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Feature: The State Within
In the follow-up to State of Play, it’s one Englishman against the American system for Ambassador Mark Brydon (Jason Isaacs)…
Look back through the BBC’s output through the decades, and you’ll notice that some of its finest dramas have been edgy political thrillers: Edge of Darkness, State of Play, Spooks… Joining this elite is The State Within, Lizzie Mickery and Daniel Percival’s tightly plotted tale of conspiracies in the area of international diplomacy. Its six episodes encompass 17 days in the life of Mark Brydon (Jason Isaacs), the UK’s ambassador to Washington who is planning to resign and enter into a career in politics. Then his life falls apart when a major terrorist incident on US soil creates friction between the two countries, and threatens a war with a foreign state.
“It’s a race against time for Mark to try and stop which may well be an unjust and illegal war,” Isaacs tells TV Zone, as we meet in Central London. “As people start dying around me I have to find out who is pulling the strings and who’s manipulating me. Meanwhile people are dying, there’s a romance, there’s a man on death row, and all these plates that are spinning eventually come into play.”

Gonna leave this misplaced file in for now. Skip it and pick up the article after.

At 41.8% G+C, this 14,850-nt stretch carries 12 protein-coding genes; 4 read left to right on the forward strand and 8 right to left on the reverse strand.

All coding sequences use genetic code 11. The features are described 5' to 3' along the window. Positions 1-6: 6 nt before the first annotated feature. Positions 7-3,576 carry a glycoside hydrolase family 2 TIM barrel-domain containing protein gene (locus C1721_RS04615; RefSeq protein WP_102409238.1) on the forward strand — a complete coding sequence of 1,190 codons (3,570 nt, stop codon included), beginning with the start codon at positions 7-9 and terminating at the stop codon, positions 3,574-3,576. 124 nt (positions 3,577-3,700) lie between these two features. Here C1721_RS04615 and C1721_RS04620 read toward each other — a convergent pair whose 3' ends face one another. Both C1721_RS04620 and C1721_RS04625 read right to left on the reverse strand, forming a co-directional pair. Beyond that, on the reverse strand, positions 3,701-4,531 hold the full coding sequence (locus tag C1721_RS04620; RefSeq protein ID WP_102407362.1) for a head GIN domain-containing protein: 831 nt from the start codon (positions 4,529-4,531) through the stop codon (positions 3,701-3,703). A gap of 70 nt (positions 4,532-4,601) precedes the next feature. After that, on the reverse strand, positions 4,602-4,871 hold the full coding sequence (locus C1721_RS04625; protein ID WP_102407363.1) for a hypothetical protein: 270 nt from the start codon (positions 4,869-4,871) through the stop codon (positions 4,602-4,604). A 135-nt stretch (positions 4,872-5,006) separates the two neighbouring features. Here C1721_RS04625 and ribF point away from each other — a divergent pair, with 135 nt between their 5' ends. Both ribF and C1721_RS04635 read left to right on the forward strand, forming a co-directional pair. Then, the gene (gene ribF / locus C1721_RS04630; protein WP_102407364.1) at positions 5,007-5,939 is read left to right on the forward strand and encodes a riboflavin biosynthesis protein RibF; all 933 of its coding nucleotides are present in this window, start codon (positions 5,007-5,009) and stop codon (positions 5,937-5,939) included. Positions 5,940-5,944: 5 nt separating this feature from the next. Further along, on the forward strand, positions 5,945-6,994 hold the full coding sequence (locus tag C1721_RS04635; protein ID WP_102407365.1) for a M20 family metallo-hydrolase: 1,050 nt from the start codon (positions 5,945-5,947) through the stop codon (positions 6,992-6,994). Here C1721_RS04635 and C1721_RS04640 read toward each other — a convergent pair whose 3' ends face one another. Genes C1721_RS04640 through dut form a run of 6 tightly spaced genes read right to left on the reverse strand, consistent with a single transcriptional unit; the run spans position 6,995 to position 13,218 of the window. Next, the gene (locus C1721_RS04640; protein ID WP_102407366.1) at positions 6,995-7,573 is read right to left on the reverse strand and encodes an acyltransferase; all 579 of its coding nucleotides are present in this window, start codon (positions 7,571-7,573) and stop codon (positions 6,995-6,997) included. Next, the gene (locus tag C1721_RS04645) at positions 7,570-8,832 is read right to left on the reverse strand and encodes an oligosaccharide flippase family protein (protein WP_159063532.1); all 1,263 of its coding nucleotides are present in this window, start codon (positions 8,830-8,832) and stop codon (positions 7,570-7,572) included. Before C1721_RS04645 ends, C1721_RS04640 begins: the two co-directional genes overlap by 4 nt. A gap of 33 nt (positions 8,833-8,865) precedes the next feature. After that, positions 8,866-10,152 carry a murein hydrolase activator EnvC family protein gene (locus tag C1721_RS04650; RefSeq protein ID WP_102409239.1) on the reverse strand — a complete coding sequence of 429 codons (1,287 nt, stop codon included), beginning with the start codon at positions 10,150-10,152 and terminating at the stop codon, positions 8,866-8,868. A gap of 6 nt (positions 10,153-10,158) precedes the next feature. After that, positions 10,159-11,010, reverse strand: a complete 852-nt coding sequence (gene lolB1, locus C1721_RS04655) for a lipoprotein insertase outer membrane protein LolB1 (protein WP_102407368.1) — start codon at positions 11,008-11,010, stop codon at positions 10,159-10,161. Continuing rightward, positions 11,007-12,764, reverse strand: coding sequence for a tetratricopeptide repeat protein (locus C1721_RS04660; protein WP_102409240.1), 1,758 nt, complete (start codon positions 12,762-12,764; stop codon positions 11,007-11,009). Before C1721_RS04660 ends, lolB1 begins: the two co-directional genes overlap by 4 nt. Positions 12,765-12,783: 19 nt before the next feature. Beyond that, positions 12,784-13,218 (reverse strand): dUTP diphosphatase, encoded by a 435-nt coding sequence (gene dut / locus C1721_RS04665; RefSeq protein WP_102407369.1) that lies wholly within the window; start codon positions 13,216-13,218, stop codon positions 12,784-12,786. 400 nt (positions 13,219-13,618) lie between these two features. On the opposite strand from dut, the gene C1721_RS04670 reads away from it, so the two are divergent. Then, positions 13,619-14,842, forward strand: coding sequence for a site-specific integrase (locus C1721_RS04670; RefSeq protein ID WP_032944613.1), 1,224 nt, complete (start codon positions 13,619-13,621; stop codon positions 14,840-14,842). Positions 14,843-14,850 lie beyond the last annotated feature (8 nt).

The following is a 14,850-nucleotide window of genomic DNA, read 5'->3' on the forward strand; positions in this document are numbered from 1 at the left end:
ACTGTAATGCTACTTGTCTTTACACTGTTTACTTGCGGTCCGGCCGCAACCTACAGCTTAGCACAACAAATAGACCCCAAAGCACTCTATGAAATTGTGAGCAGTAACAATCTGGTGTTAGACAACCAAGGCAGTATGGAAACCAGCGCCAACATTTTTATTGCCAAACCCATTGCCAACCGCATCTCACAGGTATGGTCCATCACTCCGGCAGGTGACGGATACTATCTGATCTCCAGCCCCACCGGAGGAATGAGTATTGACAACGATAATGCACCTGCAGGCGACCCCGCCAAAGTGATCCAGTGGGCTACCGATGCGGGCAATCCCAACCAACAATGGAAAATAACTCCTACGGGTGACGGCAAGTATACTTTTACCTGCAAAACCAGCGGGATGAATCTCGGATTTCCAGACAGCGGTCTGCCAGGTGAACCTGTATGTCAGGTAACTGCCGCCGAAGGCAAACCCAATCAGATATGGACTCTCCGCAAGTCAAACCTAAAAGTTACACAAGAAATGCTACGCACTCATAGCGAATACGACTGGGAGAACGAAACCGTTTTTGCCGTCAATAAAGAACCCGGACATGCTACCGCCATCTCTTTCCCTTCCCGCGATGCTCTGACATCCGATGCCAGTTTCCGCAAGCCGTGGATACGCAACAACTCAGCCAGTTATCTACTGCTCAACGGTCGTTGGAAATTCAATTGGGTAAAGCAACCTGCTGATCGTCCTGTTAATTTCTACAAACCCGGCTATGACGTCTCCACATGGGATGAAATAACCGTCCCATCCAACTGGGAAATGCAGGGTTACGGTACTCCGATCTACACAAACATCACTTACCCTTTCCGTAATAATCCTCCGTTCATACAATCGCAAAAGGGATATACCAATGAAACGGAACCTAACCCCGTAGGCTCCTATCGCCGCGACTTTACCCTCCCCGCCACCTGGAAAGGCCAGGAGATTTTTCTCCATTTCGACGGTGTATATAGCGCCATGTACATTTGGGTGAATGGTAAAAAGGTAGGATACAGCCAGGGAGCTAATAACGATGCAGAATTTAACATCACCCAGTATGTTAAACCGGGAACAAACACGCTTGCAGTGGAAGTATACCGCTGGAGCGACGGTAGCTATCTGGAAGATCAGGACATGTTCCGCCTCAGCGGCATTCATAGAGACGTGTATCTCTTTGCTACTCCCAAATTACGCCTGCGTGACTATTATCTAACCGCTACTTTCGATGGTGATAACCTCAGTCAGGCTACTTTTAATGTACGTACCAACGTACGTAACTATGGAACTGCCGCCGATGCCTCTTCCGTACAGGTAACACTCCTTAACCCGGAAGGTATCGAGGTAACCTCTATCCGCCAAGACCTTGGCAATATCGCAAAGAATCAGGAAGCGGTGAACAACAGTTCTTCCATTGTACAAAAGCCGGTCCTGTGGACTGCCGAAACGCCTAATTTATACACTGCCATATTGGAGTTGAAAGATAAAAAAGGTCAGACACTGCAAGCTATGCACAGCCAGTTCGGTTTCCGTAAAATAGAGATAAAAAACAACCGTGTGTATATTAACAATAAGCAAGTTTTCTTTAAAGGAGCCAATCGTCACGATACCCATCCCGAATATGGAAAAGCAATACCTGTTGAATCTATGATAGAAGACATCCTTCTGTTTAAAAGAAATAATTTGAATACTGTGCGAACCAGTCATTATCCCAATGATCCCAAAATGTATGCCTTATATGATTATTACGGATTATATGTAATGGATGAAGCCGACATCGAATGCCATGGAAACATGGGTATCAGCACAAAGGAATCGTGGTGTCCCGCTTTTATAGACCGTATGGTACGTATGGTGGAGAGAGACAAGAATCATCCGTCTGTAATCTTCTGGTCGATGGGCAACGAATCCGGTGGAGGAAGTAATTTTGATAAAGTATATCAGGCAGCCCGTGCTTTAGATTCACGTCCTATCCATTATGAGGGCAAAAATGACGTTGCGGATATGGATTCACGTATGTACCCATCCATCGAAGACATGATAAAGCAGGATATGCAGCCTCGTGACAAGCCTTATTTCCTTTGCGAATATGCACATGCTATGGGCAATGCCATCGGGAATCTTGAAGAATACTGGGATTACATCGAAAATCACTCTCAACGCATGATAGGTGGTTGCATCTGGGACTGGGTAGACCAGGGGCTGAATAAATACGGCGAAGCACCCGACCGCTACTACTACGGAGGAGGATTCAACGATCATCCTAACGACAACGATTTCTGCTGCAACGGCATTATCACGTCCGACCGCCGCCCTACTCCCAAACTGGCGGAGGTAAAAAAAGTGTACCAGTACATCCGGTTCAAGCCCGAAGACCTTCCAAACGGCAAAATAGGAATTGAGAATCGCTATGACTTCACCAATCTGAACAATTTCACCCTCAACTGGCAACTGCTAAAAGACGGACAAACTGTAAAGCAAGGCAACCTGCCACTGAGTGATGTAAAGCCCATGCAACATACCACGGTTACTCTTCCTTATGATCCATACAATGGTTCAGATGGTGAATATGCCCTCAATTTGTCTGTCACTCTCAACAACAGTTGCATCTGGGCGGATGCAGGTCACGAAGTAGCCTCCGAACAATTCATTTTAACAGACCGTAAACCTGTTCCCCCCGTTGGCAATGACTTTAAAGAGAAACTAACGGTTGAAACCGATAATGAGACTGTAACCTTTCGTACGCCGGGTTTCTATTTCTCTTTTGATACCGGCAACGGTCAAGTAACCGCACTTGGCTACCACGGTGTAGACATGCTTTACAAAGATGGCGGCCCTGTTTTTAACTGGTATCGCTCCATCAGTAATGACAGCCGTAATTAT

Clearly The State Within is a drama that informs and reflects on our times. Terrorist attacks by an extreme religious group, an illegal war, mendacity within government… one could be forgiven for suspecting that Mickery and Percival’s script has an agenda, that it’s about Iraq and government spin, but Isaacs plays down any message within the fiction.
“It’s more about trust and who stands to gain what,” he inisists. “It’s a difficult and dangerous world for Mark Brydon to inhabit because to expose a Western government or their agents as liars is to put their entire credibility at risk.
“There are enough conspiracy theorists out there who are saying, incorrectly, that 9/11 never happened – it was dreamed up by MI5 and the CIA. There’s all that pernicious and dangerous nonsense, so if Mark finds out that his government is lying and exposes that, is he going to bring the government down and is he going to undermine the credibility of the West when we’re at war different fronts? He’s faced with some difficult choices.”
Produced in partnership with BBC America, The State Within was largely filmed in Washington with an international cast. Former Cagney and Lacey star Sharon Gless is Lynne Warner, the American Secretary of Defence, Ben Daniels plays Nicholas Brocklehurst, and Eva Birthistle (Ae Fond Kiss) is human rights lawyer Jane Lavery, who is defending British paratrooper Luke Gardner (Lennie James), who has been sentenced to execution. The cast also includes Neil Pearson, Alex Jennings, Ranhuma Panthaky, Genevieve O’Reilly and Naom Jenkins.
“Sharon plays a suspicious character and I wonder what her agenda is,” teases Isaacs. “I wonder what Ben Daniels’s agenda is, because he is head of MI5 in Washington. And there are various other players.”
by David Richardson
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